Show simple item record

dc.contributor.authorHeath, Katelyn Michelle
dc.description242 pages
dc.description.abstractOver 13 percent of U.S. public school students participate in special education programs annually, at a cost of roughly $40 billion. However, the causal impacts of special education services remains unclear. In Chapter 1, which is coauthored with Briana Ballis, we use administrative data from Texas to produce the first causal estimates of the long-run effects of losing access to special education. Our research design exploits variation in special education placement driven by a policy change in Texas that required school districts to reduce special education enrollment to 8.5 percent. We show that this policy led to sharp reductions in special education participation. Our difference-in-differences estimates imply that special education students enrolled in the average district experienced a 12 percent increase in the likelihood of special education removal, a 2.6 percent decrease in the likelihood of high school completion, and a 3.7 percent decrease in the likelihood of college enrollment. For students on the margin of special education placement decisions, our instrumental variables estimates imply that special education removal decreases high school completion by 52.2 percentage points and college enrollment by 37.8 percentage points. Lower-income and minority students experience larger increases in special education removal, and the negative impacts of special education removal on educational attainment are concentrated among these students. These results suggest that marginal participants experience long-run benefits from special education services. In chapter 2, also co-authored with Briana Ballis, we provide the first causal estimates of the long-run impacts of limiting minority student access to special education, as well as the first causal spillover effects of limiting access to special education on general education students. Under the same policy change that was utilized in Chapter 1, Texas capped district-level black and Hispanic disproportionality, defined as the percent of black or Hispanic students in special education relative to the percent in a district overall. We employ a dose-response difference-in-differences estimation strategy with administrative data from Texas. We find that the black disproportionality cap led to small gains in high school completion and college attainment for black students in special and general education. In contrast, the cap on special education enrollment led to reductions in high school and college completion for black and Hispanic students in special and general education. We provide suggestive evidence that these heterogeneous treatment effects could be driven by unobserved differences in special education misclassification. In Chapter 3, I explore the impacts of state special education funding formulas on special education funding, enrollment, and overall student performance. In 2008, New Jersey overhauled its state finance system for funding public school districts. This included changing the way special education funds are distributed across districts, from a census to a block grant system. Prior to 2008, categorical aid was given to local school districts for each additional student classified as special education. After the policy change, New Jersey implemented a block grant formula that gives each district an amount of money based on the total district enrollment and the statewide average special education classification rate. I implement a difference-in-differences specification that exploits variation in treatment intensity across districts based on their pre-policy special education rates to estimate the impacts of this funding change on special education funding per pupil, special education enrollment, and overall student achievement. I find that the policy reduced district-level special education funding per pupil (both special and general education pupils) by about 4%, reduced total special education funding by about 7%, and reduced special education enrollment by about 1.2%. However, I do not find economically meaningful impacts of the funding change on special and general education performance on math or reading exams, or on the proportion of students who drop out of high school.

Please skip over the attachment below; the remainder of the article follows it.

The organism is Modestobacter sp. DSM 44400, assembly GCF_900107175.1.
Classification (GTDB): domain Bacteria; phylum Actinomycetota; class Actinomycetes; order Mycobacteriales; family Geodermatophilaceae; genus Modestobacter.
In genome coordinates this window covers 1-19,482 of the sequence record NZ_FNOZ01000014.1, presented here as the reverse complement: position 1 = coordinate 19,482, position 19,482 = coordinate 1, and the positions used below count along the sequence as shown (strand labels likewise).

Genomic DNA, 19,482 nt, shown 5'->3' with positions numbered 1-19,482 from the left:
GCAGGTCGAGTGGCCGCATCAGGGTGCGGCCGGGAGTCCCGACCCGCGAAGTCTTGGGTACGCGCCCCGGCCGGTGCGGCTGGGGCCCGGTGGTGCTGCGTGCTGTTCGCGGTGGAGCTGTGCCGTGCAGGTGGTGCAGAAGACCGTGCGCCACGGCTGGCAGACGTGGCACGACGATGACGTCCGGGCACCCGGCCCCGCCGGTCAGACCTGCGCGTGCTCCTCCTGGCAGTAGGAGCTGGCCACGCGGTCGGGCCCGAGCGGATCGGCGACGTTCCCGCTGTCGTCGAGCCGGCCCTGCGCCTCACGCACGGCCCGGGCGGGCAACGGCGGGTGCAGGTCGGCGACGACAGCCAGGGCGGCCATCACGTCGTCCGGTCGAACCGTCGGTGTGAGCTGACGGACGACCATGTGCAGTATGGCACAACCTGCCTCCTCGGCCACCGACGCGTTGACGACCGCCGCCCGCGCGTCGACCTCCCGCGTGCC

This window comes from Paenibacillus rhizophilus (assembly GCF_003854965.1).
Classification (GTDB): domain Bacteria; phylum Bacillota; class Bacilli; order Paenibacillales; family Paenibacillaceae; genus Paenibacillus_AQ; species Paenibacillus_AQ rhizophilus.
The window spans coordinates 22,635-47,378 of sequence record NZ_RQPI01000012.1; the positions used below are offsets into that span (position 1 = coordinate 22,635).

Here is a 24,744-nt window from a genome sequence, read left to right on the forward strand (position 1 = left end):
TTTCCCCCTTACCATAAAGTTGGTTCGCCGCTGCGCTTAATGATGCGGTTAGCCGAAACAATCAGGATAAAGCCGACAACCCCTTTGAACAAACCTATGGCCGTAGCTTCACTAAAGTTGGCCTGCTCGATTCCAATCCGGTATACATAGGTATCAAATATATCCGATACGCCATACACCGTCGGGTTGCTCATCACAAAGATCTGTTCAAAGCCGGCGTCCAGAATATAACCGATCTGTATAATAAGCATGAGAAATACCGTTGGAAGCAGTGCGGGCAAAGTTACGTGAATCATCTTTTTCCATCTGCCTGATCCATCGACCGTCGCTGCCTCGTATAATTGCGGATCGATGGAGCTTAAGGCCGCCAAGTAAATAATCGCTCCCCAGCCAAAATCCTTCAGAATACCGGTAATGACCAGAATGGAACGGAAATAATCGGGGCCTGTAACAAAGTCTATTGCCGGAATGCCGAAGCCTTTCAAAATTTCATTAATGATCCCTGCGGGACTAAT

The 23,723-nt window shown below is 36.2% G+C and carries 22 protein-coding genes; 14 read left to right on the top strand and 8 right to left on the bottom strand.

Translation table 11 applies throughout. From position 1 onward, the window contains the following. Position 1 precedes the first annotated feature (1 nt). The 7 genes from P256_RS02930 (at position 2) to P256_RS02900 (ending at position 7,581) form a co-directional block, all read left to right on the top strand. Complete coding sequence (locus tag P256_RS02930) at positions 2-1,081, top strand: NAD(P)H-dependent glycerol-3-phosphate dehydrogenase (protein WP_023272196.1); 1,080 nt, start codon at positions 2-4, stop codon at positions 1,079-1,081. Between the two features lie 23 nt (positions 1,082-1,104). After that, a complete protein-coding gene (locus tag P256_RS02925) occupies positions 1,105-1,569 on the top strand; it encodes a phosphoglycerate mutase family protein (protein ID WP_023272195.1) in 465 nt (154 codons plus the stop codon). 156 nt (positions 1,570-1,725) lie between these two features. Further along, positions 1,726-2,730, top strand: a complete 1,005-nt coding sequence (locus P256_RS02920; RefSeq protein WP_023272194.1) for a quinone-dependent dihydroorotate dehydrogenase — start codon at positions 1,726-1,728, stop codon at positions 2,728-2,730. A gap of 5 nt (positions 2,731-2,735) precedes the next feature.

dc.subjectSpecial Education
dc.titleThree Essays on the Economics of Special Education
dc.typedissertation or thesis
dc.description.embargo2022-06-08 University of Philosophy D., Economics
dc.contributor.chairFitzpatrick, Maria
dc.contributor.committeeMemberLovenheim, Michael
dc.contributor.committeeMemberMiller, Douglas

Files in this item


This item appears in the following Collection(s)

Show simple item record